Effect of Necrotizing Enterocolitis on Growth and Development in Preterm Neonates



Necrotizing enterocolitis (NEC) is a potentially disastrous illness in preterm neonates with significant mortality and morbidity including need for surgery, prolonged dependence on parenteral nutrition, and survival with short bowel syndrome and its consequences. The incidence of NEC has not changed significantly despite the recent advances in neonatal intensive care. However, the improved standard of care means the absolute number of survivors of NEC has increased. Long-term growth and neurodevelopmental impairment in preterm, especially extremely low birth weight, neonates needing surgery for the illness is a significant issue. Systematic reviews of observational studies indicate that the risk of long-term neurodevelopmental impairment (NDI) is significantly higher in preterm very low birth weight (VLBW) neonates with ≥ Bell Stage II NEC vs no NEC (OR: 1.82; 95% CI: 1.46–2.27), and those requiring surgery are at a higher risk for NDI vs those managed medically (OR: 1.99; 95% CI: 1.26–3.14). Inflammatory cytokines like tumor necrosis factor alpha and platelet activating factor play an important role in the pathogenesis of NEC and sepsis, which are often associated with each other. Prolonged exposure of an immature and vulnerable brain to high levels of inflammatory cytokines, recurrent bouts of sepsis, and suboptimal nutrition during the critical early postnatal period explain the adverse effects on growth and neurodevelopment in survivors of surgical NEC. Despite decades of research the pathogenesis of NEC continues to remain poorly understood. Prevention of prematurity, the single most important risk factor for the illness, is difficult. However, antenatal glucocorticoids and preferential feeding with breast milk have been consistently shown to reduce the risk of NEC significantly. Prophylactic probiotic supplementation also significantly reduces the risk of NEC and all-cause mortality while facilitating feed tolerance in preterm VLBW neonates. Secondary prevention is equally important as almost all of the morbidity including long-term impairment of growth and neurodevelopment is faced by those in whom NEC progresses to a stage needing surgery. Early diagnosis, prompt surgical intervention, and an aggressive approach to management of sepsis and provision of optimal nutrition may minimize the adverse effects of NEC on growth and neurodevelopment of preterm neonates.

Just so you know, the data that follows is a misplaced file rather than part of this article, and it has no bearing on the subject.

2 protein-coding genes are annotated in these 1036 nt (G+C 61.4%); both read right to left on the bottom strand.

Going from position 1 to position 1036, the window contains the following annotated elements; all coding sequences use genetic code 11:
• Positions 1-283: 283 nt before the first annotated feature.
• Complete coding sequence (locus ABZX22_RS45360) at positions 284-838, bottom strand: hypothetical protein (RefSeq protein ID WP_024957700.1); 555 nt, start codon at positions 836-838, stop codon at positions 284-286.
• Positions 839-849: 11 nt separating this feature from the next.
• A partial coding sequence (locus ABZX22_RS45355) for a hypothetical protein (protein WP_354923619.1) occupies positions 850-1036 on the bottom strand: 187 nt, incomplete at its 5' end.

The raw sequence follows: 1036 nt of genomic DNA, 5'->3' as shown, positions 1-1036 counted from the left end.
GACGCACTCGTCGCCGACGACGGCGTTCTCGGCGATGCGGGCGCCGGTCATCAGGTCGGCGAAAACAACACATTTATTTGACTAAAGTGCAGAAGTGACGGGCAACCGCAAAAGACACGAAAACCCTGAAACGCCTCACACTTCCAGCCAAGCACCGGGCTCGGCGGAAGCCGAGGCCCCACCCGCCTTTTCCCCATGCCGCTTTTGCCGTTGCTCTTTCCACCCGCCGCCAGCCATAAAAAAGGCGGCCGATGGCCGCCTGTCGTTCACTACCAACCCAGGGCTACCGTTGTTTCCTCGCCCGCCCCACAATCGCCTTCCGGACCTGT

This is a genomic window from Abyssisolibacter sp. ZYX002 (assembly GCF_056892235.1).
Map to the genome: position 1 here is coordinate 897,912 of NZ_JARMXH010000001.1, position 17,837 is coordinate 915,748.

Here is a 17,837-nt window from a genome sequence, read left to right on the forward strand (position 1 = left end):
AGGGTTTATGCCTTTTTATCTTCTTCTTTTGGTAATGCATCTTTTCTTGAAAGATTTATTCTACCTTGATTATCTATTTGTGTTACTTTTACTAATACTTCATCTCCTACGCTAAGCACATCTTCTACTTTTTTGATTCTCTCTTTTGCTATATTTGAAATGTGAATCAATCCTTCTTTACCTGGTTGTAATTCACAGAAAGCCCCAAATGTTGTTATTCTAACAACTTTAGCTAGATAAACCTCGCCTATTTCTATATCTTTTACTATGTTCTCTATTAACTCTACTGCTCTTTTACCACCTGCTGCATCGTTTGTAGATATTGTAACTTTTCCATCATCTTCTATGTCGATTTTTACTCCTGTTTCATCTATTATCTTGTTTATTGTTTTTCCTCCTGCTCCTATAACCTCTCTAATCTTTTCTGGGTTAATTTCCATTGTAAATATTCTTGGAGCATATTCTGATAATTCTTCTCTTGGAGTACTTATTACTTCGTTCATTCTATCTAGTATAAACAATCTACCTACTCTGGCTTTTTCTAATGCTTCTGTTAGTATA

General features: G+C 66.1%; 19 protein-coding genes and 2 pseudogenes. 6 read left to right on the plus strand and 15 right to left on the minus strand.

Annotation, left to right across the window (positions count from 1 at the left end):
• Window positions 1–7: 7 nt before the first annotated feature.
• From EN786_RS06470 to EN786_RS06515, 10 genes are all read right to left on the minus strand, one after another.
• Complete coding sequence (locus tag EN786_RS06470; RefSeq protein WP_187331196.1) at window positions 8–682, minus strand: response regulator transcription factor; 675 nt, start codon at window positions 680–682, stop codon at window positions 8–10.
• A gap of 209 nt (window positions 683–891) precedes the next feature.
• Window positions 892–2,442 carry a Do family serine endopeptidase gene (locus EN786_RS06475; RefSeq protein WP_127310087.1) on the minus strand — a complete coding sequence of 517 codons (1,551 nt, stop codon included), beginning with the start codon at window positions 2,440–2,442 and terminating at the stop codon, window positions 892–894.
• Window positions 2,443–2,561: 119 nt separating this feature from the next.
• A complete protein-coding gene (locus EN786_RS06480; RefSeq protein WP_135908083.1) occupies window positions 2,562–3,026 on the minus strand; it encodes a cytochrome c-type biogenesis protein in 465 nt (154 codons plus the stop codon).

Short Bowel Syndrome Preterm Neonate Pneumatosis Intestinalis Neurodevelopmental Impairment Psychomotor Development Index 
These keywords were added by machine and not by the authors. This process is experimental and the keywords may be updated as the learning algorithm improves.



Abdominal ultrasound


Confidence interval


Extremely low birth weight


Laparotomy with bowel resection




Medically managed NEC


Magnetic resonance imaging


Neurodevelopmental impairment


Necrotizing enterocolitis


Odds ratio


Platelet activating factor


Pneumatosis intestinalis


Primary peritoneal drainage


Periventricular leukomalacia


Surgically managed NEC


Tumor necrosis factor alpha


Total parenteral nutrition


Very low birth weight


White matter abnormality


  1. Bell MJ, Ternberg JL, Feigin RD, Keating JP, Marshall R, Barton L, Brotherton T. Neonatal necrotizing enterocolitis. Therapeutic decisions based upon clinical staging. Ann Surg. 1978;187:1–7.PubMedCrossRefGoogle Scholar
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Copyright information

© Springer Science+Business Media, LLC 2012

Authors and Affiliations

  1. 1.King Edward Memorial Hospital for Women, Centre for Neonatal Research and Education, University of Western AustraliaSubiacoAustralia
  2. 2.King Edward Memorial Hospital for WomenSubiacoAustralia

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